The silvered glass mirror remained the benchmark of mirror technology until the 19th century. In 1835, German chemist Justus von Liebig developed a process for depositing a thin layer of metallic silver onto a glass surface, which proved to be more durable than the previous method. This invention resulted in a significant increase in the production of glass mirrors, reducing the cost, and making them more accessible to the wider population.

The invention of mirrors made from other materials, such as acrylic, polycarbonate, and other plastics, followed in the 20th century. These lightweight, shatterproof, and inexpensive mirrors became a popular choice for various applications, from automotive parts to security mirrors.

Today, the mirror technology continues to evolve, with the development of smart mirrors, which incorporate technology such as touchscreens, cameras, and voice assistants. These advanced mirrors are used in various applications such as beauty and healthcare, retail, and home automation.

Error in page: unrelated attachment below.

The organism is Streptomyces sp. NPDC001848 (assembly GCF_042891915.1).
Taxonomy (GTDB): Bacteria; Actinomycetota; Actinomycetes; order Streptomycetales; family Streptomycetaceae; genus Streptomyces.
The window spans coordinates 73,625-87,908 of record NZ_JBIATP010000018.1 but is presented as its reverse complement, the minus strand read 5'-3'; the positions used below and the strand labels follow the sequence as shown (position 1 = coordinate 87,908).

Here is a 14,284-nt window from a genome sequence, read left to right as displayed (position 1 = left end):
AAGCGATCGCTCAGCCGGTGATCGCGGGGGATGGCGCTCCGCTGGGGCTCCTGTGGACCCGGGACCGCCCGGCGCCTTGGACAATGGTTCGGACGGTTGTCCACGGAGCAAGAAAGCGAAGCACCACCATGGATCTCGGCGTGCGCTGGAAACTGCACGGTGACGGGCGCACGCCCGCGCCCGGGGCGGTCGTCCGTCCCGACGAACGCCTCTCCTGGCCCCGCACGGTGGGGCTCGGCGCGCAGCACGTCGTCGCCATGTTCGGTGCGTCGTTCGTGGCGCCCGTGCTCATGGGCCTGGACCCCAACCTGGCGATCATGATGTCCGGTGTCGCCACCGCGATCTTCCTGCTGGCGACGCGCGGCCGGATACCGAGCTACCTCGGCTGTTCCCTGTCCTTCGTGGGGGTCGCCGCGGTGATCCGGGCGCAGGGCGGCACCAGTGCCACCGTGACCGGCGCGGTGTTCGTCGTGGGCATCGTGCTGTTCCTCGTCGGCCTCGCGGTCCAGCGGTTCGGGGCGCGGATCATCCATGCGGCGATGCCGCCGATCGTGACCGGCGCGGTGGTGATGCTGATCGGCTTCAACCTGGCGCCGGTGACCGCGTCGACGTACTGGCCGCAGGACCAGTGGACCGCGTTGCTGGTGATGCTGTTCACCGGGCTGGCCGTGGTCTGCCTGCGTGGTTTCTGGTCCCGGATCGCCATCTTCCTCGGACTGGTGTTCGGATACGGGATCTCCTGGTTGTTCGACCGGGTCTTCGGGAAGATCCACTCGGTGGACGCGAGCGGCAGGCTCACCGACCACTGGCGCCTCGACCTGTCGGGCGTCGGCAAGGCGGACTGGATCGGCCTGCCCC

The history of mirrors is a rich and fascinating one, spanning thousands of years and many cultures. From the ancient Egyptians and Greeks to the modern-day smart mirrors, the development of the mirror showcases the ingenuity and creativity of humankind. The next time you look into a mirror, take a moment to appreciate the rich and fascinating history behind this simple yet essential object of our daily lives.

The Cultural Significance of Mirrors

The mirror is a ubiquitous object in modern life. It is so essential that people can hardly imagine living without it. However, for thousands of years, no one knew how to create a reflective surface by which one could see oneself. Our curiosity about our appearance has led us to invent the mirror.Mirror inventors have been traced to ancient times; their basic material was polished stone that was highly reflective, such as obsidian, a naturally temperamental glass, and tin mixed with mercury. Although the origins of the mirror remain obscured, one thing is certain, and that is that the mirror has played a key role in human civilization.

The Mirror in Art